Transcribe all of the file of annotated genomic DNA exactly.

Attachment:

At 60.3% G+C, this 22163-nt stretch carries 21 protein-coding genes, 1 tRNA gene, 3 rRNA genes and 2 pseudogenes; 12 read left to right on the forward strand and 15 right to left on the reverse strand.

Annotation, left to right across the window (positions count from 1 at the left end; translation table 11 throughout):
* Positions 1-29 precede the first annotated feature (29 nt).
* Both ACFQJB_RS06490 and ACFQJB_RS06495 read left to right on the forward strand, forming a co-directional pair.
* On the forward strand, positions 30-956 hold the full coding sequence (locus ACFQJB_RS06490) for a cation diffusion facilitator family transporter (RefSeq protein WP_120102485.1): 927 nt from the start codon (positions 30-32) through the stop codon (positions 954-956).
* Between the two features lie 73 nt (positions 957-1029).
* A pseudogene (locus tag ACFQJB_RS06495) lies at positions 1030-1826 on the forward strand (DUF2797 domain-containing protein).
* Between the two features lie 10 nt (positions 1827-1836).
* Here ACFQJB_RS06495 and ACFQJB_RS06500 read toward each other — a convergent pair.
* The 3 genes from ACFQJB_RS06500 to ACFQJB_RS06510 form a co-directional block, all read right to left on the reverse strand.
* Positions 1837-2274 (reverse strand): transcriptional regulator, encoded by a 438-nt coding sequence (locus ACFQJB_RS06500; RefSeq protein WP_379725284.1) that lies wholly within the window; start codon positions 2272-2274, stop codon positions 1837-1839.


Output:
At 60.3% G+C, this 22163-nt stretch carries 21 protein-coding genes, 1 tRNA gene, 3 rRNA genes and 2 pseudogenes; 12 read left to right on the forward strand and 15 right to left on the reverse strand.

Annotation, left to right across the window (positions count from 1 at the left end; translation table 11 throughout):
* Positions 1-29 precede the first annotated feature (29 nt).
* Both ACFQJB_RS06490 and ACFQJB_RS06495 read left to right on the forward strand, forming a co-directional pair.
* On the forward strand, positions 30-956 hold the full coding sequence (locus ACFQJB_RS06490) for a cation diffusion facilitator family transporter (RefSeq protein WP_120102485.1): 927 nt from the start codon (positions 30-32) through the stop codon (positions 954-956).
* Between the two features lie 73 nt (positions 957-1029).
* A pseudogene (locus tag ACFQJB_RS06495) lies at positions 1030-1826 on the forward strand (DUF2797 domain-containing protein).
* Between the two features lie 10 nt (positions 1827-1836).
* Here ACFQJB_RS06495 and ACFQJB_RS06500 read toward each other — a convergent pair.
* The 3 genes from ACFQJB_RS06500 to ACFQJB_RS06510 form a co-directional block, all read right to left on the reverse strand.
* Positions 1837-2274 (reverse strand): transcriptional regulator, encoded by a 438-nt coding sequence (locus ACFQJB_RS06500; RefSeq protein WP_379725284.1) that lies wholly within the window; start codon positions 2272-2274, stop codon positions 1837-1839.